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Metrorail highlights car numbers

Metro is in the midst of making the four-digit rail car numbers more prominent. That's a good safety move to help emergency responders and Metro personnel, but it also has several uses for riders.

In this retrofit, the transit authority is removing the small numbers below the operator's window and installing taller, reflective numbers high up on the end of each car. (Inside the rail cars, you still can find the numbers at the ends of each car.) The work on the 1,130 rail cars is scheduled to be done by the summer.

So why do you care what the car number is? First, it's important if you're trying to report a problem to Metro, either over the intercom or by cellphone. Whether it's about a fight, a problem with the heat or air-conditioning or a busted door, the responder is going to want to know the car number. The car number also helps if you have a complaint about the condition of the car and you want to send that to Metro via e-mail.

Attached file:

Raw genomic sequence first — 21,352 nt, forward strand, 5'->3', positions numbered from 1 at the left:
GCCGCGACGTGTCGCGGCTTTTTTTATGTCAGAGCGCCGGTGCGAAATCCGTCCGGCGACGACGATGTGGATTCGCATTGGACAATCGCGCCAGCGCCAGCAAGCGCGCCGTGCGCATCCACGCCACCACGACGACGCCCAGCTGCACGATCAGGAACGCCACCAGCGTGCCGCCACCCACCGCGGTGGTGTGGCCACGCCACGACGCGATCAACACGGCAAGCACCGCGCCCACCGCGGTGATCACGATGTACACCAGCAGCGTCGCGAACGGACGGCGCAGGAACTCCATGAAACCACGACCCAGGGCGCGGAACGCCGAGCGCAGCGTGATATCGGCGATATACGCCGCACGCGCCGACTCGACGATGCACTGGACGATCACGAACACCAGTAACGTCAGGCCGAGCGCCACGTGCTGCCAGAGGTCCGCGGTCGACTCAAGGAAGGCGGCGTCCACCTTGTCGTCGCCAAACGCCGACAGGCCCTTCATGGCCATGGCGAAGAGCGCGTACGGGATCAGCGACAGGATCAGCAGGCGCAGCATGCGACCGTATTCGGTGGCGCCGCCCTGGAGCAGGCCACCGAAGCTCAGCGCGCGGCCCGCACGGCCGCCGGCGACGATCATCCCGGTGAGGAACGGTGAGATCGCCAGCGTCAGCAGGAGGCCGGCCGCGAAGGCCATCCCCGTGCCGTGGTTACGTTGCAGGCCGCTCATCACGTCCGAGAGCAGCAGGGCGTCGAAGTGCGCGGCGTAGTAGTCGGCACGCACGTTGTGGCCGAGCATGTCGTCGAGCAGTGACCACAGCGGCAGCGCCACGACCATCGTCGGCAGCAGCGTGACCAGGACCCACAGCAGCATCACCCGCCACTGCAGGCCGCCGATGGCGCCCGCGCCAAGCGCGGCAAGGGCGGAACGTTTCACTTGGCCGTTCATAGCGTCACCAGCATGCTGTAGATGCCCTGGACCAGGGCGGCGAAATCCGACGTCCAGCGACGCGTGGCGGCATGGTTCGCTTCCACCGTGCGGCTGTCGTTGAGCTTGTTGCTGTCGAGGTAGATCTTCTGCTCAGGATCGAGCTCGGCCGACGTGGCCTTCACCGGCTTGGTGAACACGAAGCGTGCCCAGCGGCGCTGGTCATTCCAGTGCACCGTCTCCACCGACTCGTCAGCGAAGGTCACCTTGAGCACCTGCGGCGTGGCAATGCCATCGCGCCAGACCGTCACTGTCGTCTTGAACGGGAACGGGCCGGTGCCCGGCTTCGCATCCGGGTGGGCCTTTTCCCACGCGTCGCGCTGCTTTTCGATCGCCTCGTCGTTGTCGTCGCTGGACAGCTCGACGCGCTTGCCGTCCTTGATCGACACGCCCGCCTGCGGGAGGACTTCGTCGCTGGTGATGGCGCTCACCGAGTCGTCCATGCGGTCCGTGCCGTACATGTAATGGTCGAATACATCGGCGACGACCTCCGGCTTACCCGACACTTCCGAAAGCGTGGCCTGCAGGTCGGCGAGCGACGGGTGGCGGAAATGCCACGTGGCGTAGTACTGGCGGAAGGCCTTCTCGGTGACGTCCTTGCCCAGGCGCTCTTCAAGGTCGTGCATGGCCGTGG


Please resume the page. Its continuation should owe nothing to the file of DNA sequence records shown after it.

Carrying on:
But for the average rider waiting on a platform, the car number also is going to tell you something about the ride ahead. A veteran commuter may have a particular affection or dislike for particular cars based on years of experience. That commuter would look at all four of the digits before stepping aboard. But the average rider would know enough just by the first digit, which tells you something about the age of the car and its interior configuration.

Starting off aboard a 1000 Series car or a 6000 Series car can affect your mood for the day. The 1000s are the oldest, and they look it. The walls, seats and carpeting seem dingy and the lighting not very bright. They have a closed-in feeling. The 6000s are the newest and have the brightest interiors. The elimination of some seats and poles gives the cars a more open feel.

Here's a brief guide:

1000 Series. Riders are most likely to know those numbers, because 1000 Series cars made up the striking train in the June 22 Red Line crash. They were the ones that crumpled. The National Transportation Safety Board already had raised questions about their crash-worthiness. After the crash, Metro stopped placing them at the ends of the trains and moved them into the middles. These 290 cars are the original ones made for Metro by Rohr Industries in the 1970s, and they are beyond the point where it would be worthwhile to rehabilitate them. They are scheduled to be replaced in a few years. They have 82 seats.